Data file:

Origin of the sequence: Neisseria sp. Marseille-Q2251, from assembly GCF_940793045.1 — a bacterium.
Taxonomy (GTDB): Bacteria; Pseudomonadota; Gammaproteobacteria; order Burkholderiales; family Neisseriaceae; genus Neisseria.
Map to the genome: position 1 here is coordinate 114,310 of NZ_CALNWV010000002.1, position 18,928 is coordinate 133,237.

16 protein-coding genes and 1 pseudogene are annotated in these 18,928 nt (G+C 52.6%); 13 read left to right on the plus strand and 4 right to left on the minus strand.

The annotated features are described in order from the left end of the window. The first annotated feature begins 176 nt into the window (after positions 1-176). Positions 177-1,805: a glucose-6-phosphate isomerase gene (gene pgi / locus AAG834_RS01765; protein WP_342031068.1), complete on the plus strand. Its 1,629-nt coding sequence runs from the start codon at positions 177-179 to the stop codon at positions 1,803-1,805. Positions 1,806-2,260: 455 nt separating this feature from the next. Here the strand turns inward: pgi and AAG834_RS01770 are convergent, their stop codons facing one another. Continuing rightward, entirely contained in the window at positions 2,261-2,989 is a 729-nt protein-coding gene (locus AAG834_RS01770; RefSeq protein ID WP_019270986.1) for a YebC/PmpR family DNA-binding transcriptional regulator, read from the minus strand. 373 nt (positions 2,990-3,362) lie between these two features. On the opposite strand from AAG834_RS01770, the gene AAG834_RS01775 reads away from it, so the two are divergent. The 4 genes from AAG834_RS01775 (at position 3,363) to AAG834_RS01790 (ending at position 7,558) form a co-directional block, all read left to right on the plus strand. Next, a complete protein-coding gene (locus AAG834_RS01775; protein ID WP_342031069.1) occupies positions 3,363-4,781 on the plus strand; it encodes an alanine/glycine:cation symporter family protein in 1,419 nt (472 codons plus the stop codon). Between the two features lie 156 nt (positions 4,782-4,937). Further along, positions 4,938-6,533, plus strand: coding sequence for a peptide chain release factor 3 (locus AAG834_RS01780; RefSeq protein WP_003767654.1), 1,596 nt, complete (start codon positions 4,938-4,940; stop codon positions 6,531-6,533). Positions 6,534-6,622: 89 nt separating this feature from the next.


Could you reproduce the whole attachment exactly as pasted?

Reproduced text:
Origin of the sequence: Neisseria sp. Marseille-Q2251, from assembly GCF_940793045.1 — a bacterium.
Taxonomy (GTDB): Bacteria; Pseudomonadota; Gammaproteobacteria; order Burkholderiales; family Neisseriaceae; genus Neisseria.
Map to the genome: position 1 here is coordinate 114,310 of NZ_CALNWV010000002.1, position 18,928 is coordinate 133,237.

16 protein-coding genes and 1 pseudogene are annotated in these 18,928 nt (G+C 52.6%); 13 read left to right on the plus strand and 4 right to left on the minus strand.

The annotated features are described in order from the left end of the window. The first annotated feature begins 176 nt into the window (after positions 1-176). Positions 177-1,805: a glucose-6-phosphate isomerase gene (gene pgi / locus AAG834_RS01765; protein WP_342031068.1), complete on the plus strand. Its 1,629-nt coding sequence runs from the start codon at positions 177-179 to the stop codon at positions 1,803-1,805. Positions 1,806-2,260: 455 nt separating this feature from the next. Here the strand turns inward: pgi and AAG834_RS01770 are convergent, their stop codons facing one another. Continuing rightward, entirely contained in the window at positions 2,261-2,989 is a 729-nt protein-coding gene (locus AAG834_RS01770; RefSeq protein ID WP_019270986.1) for a YebC/PmpR family DNA-binding transcriptional regulator, read from the minus strand. 373 nt (positions 2,990-3,362) lie between these two features. On the opposite strand from AAG834_RS01770, the gene AAG834_RS01775 reads away from it, so the two are divergent. The 4 genes from AAG834_RS01775 (at position 3,363) to AAG834_RS01790 (ending at position 7,558) form a co-directional block, all read left to right on the plus strand. Next, a complete protein-coding gene (locus AAG834_RS01775; protein ID WP_342031069.1) occupies positions 3,363-4,781 on the plus strand; it encodes an alanine/glycine:cation symporter family protein in 1,419 nt (472 codons plus the stop codon). Between the two features lie 156 nt (positions 4,782-4,937). Further along, positions 4,938-6,533, plus strand: coding sequence for a peptide chain release factor 3 (locus AAG834_RS01780; RefSeq protein WP_003767654.1), 1,596 nt, complete (start codon positions 4,938-4,940; stop codon positions 6,531-6,533). Positions 6,534-6,622: 89 nt separating this feature from the next.